Daily observation is key in animal health and wellbeing

Daily observation helps animal owners properly monitor their animal’s health and wellbeing.

One of the most overlooked practices among animal owners is daily observation. Daily observation will help owners properly monitor their animal’s health and wellbeing. We often get caught up in the routine of making sure our animals have feed and water and forget to examine some other equally important things that are happening in our barns.

First, know the signs and symptoms of a sick animal as they are key in monitoring the animal’s overall health. Animal owners develop a baseline knowledge for each animal and how they act and react during interactions. Mentally taking note of a few things can help you be aware of how your animal may be feeling. Michigan State University Extension suggests noting the following observations:

  • Are your animals’ eyes bright?
  • Is your animal alert?
  • Is your animal up and moving around with normal locomotion or laying down?
  • Is there anything that seems abnormal in your animal’s behavior that would make you question if they are feeling normal?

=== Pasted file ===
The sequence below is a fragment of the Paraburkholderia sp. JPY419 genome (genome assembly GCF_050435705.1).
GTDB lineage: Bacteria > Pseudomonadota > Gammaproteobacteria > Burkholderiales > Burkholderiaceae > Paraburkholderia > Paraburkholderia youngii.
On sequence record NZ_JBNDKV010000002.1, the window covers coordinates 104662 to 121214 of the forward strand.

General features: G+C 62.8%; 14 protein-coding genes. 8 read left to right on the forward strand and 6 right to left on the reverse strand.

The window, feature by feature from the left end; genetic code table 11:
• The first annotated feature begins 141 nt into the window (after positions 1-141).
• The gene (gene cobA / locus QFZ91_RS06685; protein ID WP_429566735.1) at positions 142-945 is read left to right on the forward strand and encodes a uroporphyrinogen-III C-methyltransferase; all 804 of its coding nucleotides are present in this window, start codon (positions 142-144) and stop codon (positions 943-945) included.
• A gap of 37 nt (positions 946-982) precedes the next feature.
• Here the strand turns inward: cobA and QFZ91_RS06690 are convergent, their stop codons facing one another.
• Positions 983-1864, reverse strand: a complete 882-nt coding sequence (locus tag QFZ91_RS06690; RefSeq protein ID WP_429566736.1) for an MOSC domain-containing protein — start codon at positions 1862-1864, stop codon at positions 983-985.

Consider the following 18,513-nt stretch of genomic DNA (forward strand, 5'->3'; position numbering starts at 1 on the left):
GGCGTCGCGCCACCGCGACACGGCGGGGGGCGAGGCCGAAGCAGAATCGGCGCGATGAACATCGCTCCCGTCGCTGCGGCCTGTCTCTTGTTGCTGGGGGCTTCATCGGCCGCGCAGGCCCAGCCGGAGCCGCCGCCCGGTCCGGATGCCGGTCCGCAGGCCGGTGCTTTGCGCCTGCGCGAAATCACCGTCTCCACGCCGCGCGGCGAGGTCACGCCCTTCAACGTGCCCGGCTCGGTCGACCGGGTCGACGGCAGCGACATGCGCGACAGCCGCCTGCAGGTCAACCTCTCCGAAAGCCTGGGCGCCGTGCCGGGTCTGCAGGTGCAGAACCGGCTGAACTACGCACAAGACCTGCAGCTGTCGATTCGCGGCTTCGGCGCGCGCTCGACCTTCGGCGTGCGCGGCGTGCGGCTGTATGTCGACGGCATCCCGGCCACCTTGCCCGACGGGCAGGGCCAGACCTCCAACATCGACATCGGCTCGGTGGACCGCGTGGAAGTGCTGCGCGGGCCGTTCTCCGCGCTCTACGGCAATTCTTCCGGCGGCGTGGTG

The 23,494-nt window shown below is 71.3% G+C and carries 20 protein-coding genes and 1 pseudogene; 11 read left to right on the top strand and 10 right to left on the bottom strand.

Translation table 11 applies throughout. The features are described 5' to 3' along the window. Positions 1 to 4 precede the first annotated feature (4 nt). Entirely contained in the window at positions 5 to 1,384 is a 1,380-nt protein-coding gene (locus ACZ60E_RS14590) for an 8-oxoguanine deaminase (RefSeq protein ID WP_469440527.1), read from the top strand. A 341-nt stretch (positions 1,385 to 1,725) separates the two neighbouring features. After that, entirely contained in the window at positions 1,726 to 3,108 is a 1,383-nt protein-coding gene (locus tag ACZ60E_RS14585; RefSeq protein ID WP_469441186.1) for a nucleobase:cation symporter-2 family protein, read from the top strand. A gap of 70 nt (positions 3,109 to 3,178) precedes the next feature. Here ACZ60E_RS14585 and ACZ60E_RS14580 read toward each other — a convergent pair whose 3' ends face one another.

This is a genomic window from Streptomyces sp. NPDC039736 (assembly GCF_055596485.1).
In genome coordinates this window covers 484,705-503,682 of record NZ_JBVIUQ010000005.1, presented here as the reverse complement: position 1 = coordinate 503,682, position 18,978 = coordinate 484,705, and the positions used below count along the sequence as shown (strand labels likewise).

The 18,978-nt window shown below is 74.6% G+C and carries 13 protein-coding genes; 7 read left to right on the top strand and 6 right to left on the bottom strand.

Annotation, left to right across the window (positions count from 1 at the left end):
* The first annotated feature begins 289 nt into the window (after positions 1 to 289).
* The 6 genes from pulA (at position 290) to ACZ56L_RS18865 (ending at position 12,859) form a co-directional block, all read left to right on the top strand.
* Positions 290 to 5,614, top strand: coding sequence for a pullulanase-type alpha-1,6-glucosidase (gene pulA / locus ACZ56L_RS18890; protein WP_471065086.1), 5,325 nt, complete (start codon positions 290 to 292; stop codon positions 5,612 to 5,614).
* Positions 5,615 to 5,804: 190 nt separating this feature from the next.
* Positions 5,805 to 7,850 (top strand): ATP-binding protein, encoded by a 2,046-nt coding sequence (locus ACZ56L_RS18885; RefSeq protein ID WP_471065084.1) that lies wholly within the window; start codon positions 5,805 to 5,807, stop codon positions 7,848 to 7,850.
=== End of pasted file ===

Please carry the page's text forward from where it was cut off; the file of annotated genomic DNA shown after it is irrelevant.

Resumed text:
Second, inspect the animal thoroughly daily for cuts, abrasions, rashes, fungus and external parasites. It is important to make it a daily habit to individually inspect each animal for any injuries. It is a skill that may take time to develop, but after it has become part of a routine, you will find the time it takes decreases. With tame animals, it is always helpful to have an individual interaction with them where you can run your hands over their top lines, down their legs and under their bellies. This will allow you to have a good look at the animals’ body up close. During this time, you can address any issues such as an unexplained lameness, cut or abrasion.

It is essential to monitor daily intake of water and feed. Typically, an animal losing its appetite and becoming lethargic is the first symptom of illness and a cue for owners to contact their veterinarian. When you are aware of what the animal or herd normally consumes, this will give you clues of additional body characteristics to look for when you are inspecting the animal. For example, if you observe the water tank is not as empty as it typically is at evening or morning chore time, indicating animals aren’t drinking appropriately, you can check each animal for classic signs of dehydration such as sunken sides and poor capillary refill.

Daily observation of our animals is the most important, yet most overlooked, task animal owners can do to help keep their stock healthy.

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